MKE Cybersecurity Summit focuses on hacking risk for those who work from home

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MILWAUKEE -- Cyber attackers are constantly coming up with new ways to steal your information. Business leaders across the area teamed up on Monday, Oct. 28 to try and stay one step ahead.

Walter Schilling

The ability to adjust your thermostat through an app can be convenient, but for a hacker -- each device connected to the internet is a door to your network, and if you work from home -- your employer's network as well.

"By having these things on the network now, that actually opens up businesses to potential for malicious activity to occur," said Walter Schilling, MSOE professor of software engineering.

Schilling sat on the panel at the second annual MKE Cybersecurity Summit. New issues presented by working from home was one of the topics discussed.

MKE Cybersecurity Summit

MKE Cybersecurity Summit

The idea behind the summit was, it's better for companies to work together.

Tina Chang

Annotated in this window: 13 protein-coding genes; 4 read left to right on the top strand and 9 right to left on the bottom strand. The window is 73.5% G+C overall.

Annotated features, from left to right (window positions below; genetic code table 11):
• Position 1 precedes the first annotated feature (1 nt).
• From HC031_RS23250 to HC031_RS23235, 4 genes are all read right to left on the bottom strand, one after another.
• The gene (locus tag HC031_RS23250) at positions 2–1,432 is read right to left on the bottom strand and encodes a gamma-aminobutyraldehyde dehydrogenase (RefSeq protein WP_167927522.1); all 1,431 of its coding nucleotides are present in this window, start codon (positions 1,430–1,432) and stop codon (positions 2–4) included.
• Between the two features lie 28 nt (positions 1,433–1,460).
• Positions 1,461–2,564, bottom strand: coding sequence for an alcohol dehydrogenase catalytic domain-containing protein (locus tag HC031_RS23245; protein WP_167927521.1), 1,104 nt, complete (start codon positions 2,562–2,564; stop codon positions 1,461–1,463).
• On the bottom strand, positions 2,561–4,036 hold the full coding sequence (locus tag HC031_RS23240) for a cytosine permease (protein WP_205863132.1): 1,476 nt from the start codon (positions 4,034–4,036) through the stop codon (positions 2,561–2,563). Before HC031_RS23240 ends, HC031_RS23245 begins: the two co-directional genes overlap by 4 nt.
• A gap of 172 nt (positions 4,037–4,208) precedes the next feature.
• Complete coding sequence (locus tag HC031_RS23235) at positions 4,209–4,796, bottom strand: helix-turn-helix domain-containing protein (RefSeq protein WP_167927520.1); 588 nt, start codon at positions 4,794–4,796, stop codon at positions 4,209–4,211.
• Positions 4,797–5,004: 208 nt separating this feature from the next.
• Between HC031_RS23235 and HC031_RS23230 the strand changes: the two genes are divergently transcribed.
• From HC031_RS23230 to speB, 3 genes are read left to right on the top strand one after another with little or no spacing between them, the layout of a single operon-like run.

"Nobody wants to admit that they've been hacked or they've been taken for money with ransomware," said Tina Chang, SysLogic CEO. "It's sometimes difficult to share those stories, and if you're not sharing those stories, it's hard to learn from each other."

One thing companies like Honeywell are working on is building products secure from the start.

"Quite frankly, the businesses need to do this to ensure that they're going to have a long-term survival in their industries," said Paul Popowski, global product security operations leader, Honeywell.

MKE Cybersecurity Summit

That way, if the camera for your home is built secure from the start -- businesses can be protected as well.

SysLogic officials said it's important for consumers to ask questions about the products they are buying.

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